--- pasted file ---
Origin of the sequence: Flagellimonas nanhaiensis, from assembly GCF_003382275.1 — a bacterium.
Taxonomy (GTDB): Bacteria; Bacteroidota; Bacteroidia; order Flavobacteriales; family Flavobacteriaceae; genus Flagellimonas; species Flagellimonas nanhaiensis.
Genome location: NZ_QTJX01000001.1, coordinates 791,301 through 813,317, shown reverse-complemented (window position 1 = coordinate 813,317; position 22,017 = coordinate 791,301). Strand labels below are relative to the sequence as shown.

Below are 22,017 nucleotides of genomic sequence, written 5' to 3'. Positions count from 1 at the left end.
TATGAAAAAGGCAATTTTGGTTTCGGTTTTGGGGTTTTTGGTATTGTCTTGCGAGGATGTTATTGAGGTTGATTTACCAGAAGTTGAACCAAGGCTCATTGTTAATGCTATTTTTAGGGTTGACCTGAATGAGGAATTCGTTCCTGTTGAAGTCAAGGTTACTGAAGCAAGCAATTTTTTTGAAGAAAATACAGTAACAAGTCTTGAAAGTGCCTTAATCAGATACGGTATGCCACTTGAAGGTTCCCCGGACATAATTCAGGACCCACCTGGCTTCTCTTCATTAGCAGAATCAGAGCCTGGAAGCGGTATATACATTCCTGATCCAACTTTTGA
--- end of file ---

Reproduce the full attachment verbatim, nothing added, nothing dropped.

Origin of the sequence: Flagellimonas nanhaiensis, from assembly GCF_003382275.1 — a bacterium.
Taxonomy (GTDB): Bacteria; Bacteroidota; Bacteroidia; order Flavobacteriales; family Flavobacteriaceae; genus Flagellimonas; species Flagellimonas nanhaiensis.
Genome location: NZ_QTJX01000001.1, coordinates 791,301 through 813,317, shown reverse-complemented (window position 1 = coordinate 813,317; position 22,017 = coordinate 791,301). Strand labels below are relative to the sequence as shown.

Below are 22,017 nucleotides of genomic sequence, written 5' to 3'. Positions count from 1 at the left end.
TATGAAAAAGGCAATTTTGGTTTCGGTTTTGGGGTTTTTGGTATTGTCTTGCGAGGATGTTATTGAGGTTGATTTACCAGAAGTTGAACCAAGGCTCATTGTTAATGCTATTTTTAGGGTTGACCTGAATGAGGAATTCGTTCCTGTTGAAGTCAAGGTTACTGAAGCAAGCAATTTTTTTGAAGAAAATACAGTAACAAGTCTTGAAAGTGCCTTAATCAGATACGGTATGCCACTTGAAGGTTCCCCGGACATAATTCAGGACCCACCTGGCTTCTCTTCATTAGCAGAATCAGAGCCTGGAAGCGGTATATACATTCCTGATCCAACTTTTGA